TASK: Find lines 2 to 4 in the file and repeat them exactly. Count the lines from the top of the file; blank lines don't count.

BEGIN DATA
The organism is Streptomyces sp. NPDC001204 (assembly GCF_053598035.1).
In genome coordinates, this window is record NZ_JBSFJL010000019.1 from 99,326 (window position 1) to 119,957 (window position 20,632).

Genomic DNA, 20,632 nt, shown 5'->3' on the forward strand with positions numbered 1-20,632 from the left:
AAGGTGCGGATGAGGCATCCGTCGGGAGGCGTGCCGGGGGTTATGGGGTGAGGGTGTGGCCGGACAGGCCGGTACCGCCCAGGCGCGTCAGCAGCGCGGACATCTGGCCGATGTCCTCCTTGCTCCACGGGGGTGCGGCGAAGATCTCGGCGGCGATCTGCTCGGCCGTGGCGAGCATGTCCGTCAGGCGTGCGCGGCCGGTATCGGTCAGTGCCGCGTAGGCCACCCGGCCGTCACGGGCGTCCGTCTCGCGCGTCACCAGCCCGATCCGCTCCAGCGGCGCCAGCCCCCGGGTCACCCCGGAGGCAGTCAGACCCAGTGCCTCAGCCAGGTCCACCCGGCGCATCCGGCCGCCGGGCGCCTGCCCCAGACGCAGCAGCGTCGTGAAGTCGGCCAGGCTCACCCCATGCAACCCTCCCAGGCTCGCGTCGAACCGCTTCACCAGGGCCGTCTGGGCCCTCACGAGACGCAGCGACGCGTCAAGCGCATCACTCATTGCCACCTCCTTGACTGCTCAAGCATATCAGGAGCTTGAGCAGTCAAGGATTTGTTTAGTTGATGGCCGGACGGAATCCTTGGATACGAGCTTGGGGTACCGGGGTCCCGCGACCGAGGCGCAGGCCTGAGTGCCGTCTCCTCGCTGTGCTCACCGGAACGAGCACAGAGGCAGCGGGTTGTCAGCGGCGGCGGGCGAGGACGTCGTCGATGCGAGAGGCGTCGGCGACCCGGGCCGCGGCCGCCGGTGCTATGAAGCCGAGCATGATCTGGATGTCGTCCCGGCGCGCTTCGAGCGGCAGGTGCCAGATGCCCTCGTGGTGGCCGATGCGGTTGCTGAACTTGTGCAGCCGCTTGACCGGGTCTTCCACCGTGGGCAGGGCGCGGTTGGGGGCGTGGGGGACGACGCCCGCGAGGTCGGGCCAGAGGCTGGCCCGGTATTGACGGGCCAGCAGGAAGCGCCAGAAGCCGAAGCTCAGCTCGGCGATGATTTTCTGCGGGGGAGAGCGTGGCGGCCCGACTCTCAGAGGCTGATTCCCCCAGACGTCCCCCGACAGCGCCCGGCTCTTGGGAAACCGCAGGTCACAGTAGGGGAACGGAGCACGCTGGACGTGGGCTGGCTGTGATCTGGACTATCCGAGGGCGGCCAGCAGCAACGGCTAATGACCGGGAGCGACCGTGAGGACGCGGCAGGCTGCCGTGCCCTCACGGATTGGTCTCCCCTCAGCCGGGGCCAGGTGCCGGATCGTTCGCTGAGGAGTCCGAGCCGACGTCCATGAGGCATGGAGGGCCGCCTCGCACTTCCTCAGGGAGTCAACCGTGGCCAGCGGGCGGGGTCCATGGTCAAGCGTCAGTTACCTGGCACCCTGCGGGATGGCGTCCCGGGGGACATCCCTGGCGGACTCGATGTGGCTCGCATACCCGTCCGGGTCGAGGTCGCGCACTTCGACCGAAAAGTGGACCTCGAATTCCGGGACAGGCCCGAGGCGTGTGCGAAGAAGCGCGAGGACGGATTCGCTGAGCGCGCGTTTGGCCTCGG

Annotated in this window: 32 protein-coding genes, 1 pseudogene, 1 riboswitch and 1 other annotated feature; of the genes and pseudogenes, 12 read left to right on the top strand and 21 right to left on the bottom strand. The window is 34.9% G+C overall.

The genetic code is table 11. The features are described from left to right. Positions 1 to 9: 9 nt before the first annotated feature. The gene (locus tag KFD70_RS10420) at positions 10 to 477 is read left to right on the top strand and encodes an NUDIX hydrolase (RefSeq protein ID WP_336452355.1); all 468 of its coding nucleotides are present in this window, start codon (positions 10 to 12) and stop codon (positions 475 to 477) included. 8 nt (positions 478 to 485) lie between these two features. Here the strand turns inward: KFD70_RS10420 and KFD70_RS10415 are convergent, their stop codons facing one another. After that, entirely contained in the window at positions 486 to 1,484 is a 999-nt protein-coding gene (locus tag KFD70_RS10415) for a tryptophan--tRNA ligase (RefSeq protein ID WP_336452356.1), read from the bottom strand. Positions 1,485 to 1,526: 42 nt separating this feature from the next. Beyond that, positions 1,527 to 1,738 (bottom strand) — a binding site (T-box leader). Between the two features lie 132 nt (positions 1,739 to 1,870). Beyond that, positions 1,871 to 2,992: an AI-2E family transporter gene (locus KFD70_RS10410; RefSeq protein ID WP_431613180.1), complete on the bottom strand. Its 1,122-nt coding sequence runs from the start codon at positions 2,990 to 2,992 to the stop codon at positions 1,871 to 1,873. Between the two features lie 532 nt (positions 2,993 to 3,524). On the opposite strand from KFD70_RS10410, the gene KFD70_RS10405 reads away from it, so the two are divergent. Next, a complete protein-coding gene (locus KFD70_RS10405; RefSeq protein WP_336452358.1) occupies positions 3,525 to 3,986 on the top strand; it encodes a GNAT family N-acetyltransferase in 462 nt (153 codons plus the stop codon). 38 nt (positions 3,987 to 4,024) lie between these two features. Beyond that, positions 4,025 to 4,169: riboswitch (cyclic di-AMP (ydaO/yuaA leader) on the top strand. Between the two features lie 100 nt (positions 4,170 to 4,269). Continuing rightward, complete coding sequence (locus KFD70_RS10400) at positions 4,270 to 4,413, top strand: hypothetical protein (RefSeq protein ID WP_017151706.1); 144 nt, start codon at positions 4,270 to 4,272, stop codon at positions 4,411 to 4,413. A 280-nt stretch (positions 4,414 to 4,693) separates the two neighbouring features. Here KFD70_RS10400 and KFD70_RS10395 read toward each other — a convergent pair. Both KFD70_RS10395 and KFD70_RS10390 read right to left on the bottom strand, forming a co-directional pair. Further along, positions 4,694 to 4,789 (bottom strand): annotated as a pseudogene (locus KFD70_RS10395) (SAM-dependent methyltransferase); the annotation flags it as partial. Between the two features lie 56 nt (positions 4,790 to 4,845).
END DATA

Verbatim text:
In genome coordinates, this window is record NZ_JBSFJL010000019.1 from 99,326 (window position 1) to 119,957 (window position 20,632).

Genomic DNA, 20,632 nt, shown 5'->3' on the forward strand with positions numbered 1-20,632 from the left:
AAGGTGCGGATGAGGCATCCGTCGGGAGGCGTGCCGGGGGTTATGGGGTGAGGGTGTGGCCGGACAGGCCGGTACCGCCCAGGCGCGTCAGCAGCGCGGACATCTGGCCGATGTCCTCCTTGCTCCACGGGGGTGCGGCGAAGATCTCGGCGGCGATCTGCTCGGCCGTGGCGAGCATGTCCGTCAGGCGTGCGCGGCCGGTATCGGTCAGTGCCGCGTAGGCCACCCGGCCGTCACGGGCGTCCGTCTCGCGCGTCACCAGCCCGATCCGCTCCAGCGGCGCCAGCCCCCGGGTCACCCCGGAGGCAGTCAGACCCAGTGCCTCAGCCAGGTCCACCCGGCGCATCCGGCCGCCGGGCGCCTGCCCCAGACGCAGCAGCGTCGTGAAGTCGGCCAGGCTCACCCCATGCAACCCTCCCAGGCTCGCGTCGAACCGCTTCACCAGGGCCGTCTGGGCCCTCACGAGACGCAGCGACGCGTCAAGCGCATCACTCATTGCCACCTCCTTGACTGCTCAAGCATATCAGGAGCTTGAGCAGTCAAGGATTTGTTTAGTTGATGGCCGGACGGAATCCTTGGATACGAGCTTGGGGTACCGGGGTCCCGCGACCGAGGCGCAGGCCTGAGTGCCGTCTCCTCGCTGTGCTCACCGGAACGAGCACAGAGGCAGCGGGTTGTCAGCGGCGGCGGGCGAGGACGTCGTCGATGCGAGAGGCGTCGGCGACCCGGGCCGCGGCCGCCGGTGCTATGAAGCCGAGCATGATCTGGATGTCGTCCCGGCGCGCTTCGAGCGGCAGGTGCCAGATGCCCTCGTGGTGGCCGATGCGGTTGCTGAACTTGTGCAGCCGCTTGACCGGGTCTTCCACCGTGGGCAGGGCGCGGTTGGGGGCGTGGGGGACGACGCCCGCGAGGTCGGGCCAGAGGCTGGCCCGGTATTGACGGGCCAGCAGGAAGCGCCAGAAGCCGAAGCTCAGCTCGGCGATGATTTTCTGCGGGGGAGAGCGTGGCGGCCCGACTCTCAGAGGCTGATTCCCCCAGACGTCCCCCGACAGCGCCCGGCTCTTGGGAAACCGCAGGTCACAGTAGGGGAACGGAGCACGCTGGACGTGGGCTGGCTGTGATCTGGACTATCCGAGGGCGGCCAGCAGCAACGGCTAATGACCGGGAGCGACCGTGAGGACGCGGCAGGCTGCCGTGCCCTCACGGATTGGTCTCCCCTCAGCCGGGGCCAGGTGCCGGATCGTTCGCTGAGGAGTCCGAGCCGACGTCCATGAGGCATGGAGGGCCGCCTCGCACTTCCTCAGGGAGTCAACCGTGGCCAGCGGGCGGGGTCCATGGTCAAGCGTCAGTTACCTGGCACCCTGCGGGATGGCGTCCCGGGGGACATCCCTGGCGGACTCGATGTGGCTCGCATACCCGTCCGGGTCGAGGTCGCGCACTTCGACCGAAAAGTGGACCTCGAATTCCGGGACAGGCCCGAGGCGTGTGCGAAGAAGCGCGAGGACGGATTCGCTGAGCGCGCGTTTGGCCTCGG